Transition from Kitchen to Terrace

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In a 1915 Prairie Style house, a new revival kitchen opens to a pergola-shaded terrace with an Arts & Crafts fireplace.

By Thomas Shess / Photos by Tim Street-Porter

Finished in soft green and cork orange, the Prairie Revival kitchen flows naturally through a porch-like breakfast room to an open-air terrace. Mission-style lighting brightens the butcher block-top island.

Finished in soft green and cork orange, the Prairie Revival kitchen flows naturally through a
porch-like breakfast room to an open-air terrace. Mission-style lighting brightens the
butcher block-top island.

Flowing effortlessly from Prairie to paradise, John and Debbie Stall's carefully renovated kitchen is a marriage of early 20th-century ambiance and 21st-century convenience. When the couple found their 1915 Prairie-style home, Debbie's response was “no way!” She was not an old-house buff, and there was deferred maintenance everywhere.

John is from the Midwest, where the Prairie Style was born, so he insisted his new bride give the "old girl" another chance. At 3,200 square feet, the house was perfect for beginning a family. Built by Joel E. Brown, a prominent area master builder, it had a large family room, a near-original floor plan, intact woodwork, and a prime location in Mission Hills, a bungalow neighborhood just five minutes from downtown San Diego.

The kitchen, unfortunately, was the usual old-house disaster. Water damage lurked behind dropped ceilings, layers of peeling vinyl covered the floors, and worn-out '60s-era cabinets lined the walls. What was worse, poorly conceived later additions blocked access to the backyard.

pergola-covered terrace

The pergola-covered terrace has concrete pillars and low walls like those elsewhere on the house.

Kitchen Terrace with Pergola
"We love to spend time outdoors entertaining," says Debbie. "Because this is California — warm year round and insect free — we wanted to create a Prairie-style terrace that was an extension of the kitchen and formal areas of the house."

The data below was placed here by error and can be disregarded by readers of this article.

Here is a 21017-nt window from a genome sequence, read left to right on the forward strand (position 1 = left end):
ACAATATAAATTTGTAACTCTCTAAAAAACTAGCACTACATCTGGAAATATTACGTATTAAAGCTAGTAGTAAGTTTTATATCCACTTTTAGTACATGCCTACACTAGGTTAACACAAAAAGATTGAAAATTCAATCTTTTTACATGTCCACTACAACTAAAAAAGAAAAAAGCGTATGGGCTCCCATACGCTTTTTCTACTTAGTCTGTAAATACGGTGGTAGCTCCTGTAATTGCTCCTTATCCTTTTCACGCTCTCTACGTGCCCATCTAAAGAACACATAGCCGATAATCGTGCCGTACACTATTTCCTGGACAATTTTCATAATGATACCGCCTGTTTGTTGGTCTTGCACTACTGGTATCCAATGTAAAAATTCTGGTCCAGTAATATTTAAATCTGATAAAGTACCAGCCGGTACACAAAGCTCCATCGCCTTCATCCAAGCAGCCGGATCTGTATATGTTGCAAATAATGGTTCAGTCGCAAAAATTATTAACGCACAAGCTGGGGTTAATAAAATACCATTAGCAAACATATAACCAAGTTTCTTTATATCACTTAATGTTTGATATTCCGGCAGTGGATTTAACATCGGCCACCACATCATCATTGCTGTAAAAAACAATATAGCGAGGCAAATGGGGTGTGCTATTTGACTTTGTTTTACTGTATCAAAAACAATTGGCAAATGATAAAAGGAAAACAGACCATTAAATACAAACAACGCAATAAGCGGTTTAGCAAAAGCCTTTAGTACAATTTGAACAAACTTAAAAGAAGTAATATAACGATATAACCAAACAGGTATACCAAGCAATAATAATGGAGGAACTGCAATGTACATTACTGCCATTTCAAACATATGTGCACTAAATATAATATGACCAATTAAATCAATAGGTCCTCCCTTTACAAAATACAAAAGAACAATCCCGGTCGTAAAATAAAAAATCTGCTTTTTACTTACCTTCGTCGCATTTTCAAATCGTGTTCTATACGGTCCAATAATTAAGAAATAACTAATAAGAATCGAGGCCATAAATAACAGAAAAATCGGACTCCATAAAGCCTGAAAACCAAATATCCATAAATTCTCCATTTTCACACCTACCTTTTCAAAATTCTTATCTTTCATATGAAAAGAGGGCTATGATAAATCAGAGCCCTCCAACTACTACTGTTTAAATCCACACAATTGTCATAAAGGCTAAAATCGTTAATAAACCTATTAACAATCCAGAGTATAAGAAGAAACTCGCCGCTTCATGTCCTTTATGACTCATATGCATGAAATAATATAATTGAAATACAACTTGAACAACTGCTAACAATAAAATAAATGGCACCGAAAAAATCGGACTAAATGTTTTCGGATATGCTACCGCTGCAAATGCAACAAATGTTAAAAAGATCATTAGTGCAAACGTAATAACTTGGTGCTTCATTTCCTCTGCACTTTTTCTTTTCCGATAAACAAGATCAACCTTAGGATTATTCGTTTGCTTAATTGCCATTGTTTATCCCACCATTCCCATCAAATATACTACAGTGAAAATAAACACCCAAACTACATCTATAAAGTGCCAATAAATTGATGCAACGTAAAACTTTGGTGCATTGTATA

The Stalls collaborated with kitchen designer William F. Jones to create a kitchen with all the modern conveniences, rendered in a style that plays up built-ins and gadgetry that could easily have been original to the house. Best of all, the kitchen flows naturally into a pergola-shaded outdoor space that reflects both the house's Arts & Crafts detailing and the Stall's party-loving lifestyle.

Several elements help smooth the transition to the outside without losing the period feel. A spindle-and-slat overhead divider between the kitchen and breakfast area picks up the pattern of the stair baluster in the front hall — a detail also repeated on the kitchen island. To give the breakfast room the feeling of a porch, the Stalls chose the same ceiling material used to repair the house's deep eaves: beadboard.

Family members and guests move easily through the "porch" onto the terrace through a bank of French doors and windows. The space is shaded by the Jones-designed pergola, which mimics the heavy corbelled "outlookers" that support the eaves of the house on both levels. At the heart of the terrace is a full-size Prairie-style fireplace featuring reproduction Batchelder-style tiles, ideal for taking the chill off winter evenings.

Batchelder-style fireplace

A Batchelder-style fireplace warms the kitchen terrace.

Prairie Cabinets & Hoosier
In the working part of the kitchen, a single bank of original cabinets provided a guide for cabinetmaker Bob Stewart to design and custom-built new recessed-panel cabinets and maple plate racks. Jones added a Hoosier-like built-in cabinet, complete with a tambour door and operational sugar and flour bins. Another nifty bungalow-era item is the California cooler, an ingenious device that uses ventilation to keep stored items temperate. (John and Debbie use it mostly to store wine.) Pendant lighting from Brasslight Gallery lends a period look.

Magic Chef stove

A restored Magic Chef stove is set in a cooking niche inspired by the kitchen in Pasadena’s
Gamble House.

The couple found the 1935 Magic Chef range through Pacific Stove Works, a Santa Barbara company who located and restored it. The range is tucked into a white subway tile niche topped with a coved hood vent, inspired, in part, by the stove surround at the Gamble House in Pasadena. The original floors were beyond repair, so the Stalls had new oak flooring milled to match floors in the rest of the house.

Redesigning the kitchen gave the Stalls an opportunity to rework adjacent spaces to make them more functional. Slightly enlarging a maid's room provided an additional bedroom downstairs; extending the walls of the utility porch a few feet bought enough space for a new laundry room.